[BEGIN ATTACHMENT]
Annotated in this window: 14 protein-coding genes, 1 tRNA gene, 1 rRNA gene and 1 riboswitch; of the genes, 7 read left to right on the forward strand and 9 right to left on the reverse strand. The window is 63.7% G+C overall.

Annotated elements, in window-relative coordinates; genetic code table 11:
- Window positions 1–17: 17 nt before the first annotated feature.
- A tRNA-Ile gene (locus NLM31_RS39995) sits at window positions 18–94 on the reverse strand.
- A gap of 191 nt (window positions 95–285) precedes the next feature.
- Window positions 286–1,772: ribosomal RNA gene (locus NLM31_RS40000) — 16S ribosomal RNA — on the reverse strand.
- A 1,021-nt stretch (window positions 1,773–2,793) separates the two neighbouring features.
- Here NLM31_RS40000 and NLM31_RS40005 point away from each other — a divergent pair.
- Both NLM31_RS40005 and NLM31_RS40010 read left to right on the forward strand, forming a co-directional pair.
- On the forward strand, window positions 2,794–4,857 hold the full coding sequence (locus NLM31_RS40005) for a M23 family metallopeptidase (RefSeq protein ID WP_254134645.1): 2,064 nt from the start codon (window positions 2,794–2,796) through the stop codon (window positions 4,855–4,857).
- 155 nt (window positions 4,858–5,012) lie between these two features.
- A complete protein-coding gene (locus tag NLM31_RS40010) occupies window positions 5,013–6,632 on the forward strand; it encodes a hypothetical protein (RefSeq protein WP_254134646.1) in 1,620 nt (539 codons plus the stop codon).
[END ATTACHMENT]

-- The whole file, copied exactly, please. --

Annotated in this window: 14 protein-coding genes, 1 tRNA gene, 1 rRNA gene and 1 riboswitch; of the genes, 7 read left to right on the forward strand and 9 right to left on the reverse strand. The window is 63.7% G+C overall.

Annotated elements, in window-relative coordinates; genetic code table 11:
- Window positions 1–17: 17 nt before the first annotated feature.
- A tRNA-Ile gene (locus NLM31_RS39995) sits at window positions 18–94 on the reverse strand.
- A gap of 191 nt (window positions 95–285) precedes the next feature.
- Window positions 286–1,772: ribosomal RNA gene (locus NLM31_RS40000) — 16S ribosomal RNA — on the reverse strand.
- A 1,021-nt stretch (window positions 1,773–2,793) separates the two neighbouring features.
- Here NLM31_RS40000 and NLM31_RS40005 point away from each other — a divergent pair.
- Both NLM31_RS40005 and NLM31_RS40010 read left to right on the forward strand, forming a co-directional pair.
- On the forward strand, window positions 2,794–4,857 hold the full coding sequence (locus NLM31_RS40005) for a M23 family metallopeptidase (RefSeq protein ID WP_254134645.1): 2,064 nt from the start codon (window positions 2,794–2,796) through the stop codon (window positions 4,855–4,857).
- 155 nt (window positions 4,858–5,012) lie between these two features.
- A complete protein-coding gene (locus tag NLM31_RS40010) occupies window positions 5,013–6,632 on the forward strand; it encodes a hypothetical protein (RefSeq protein WP_254134646.1) in 1,620 nt (539 codons plus the stop codon).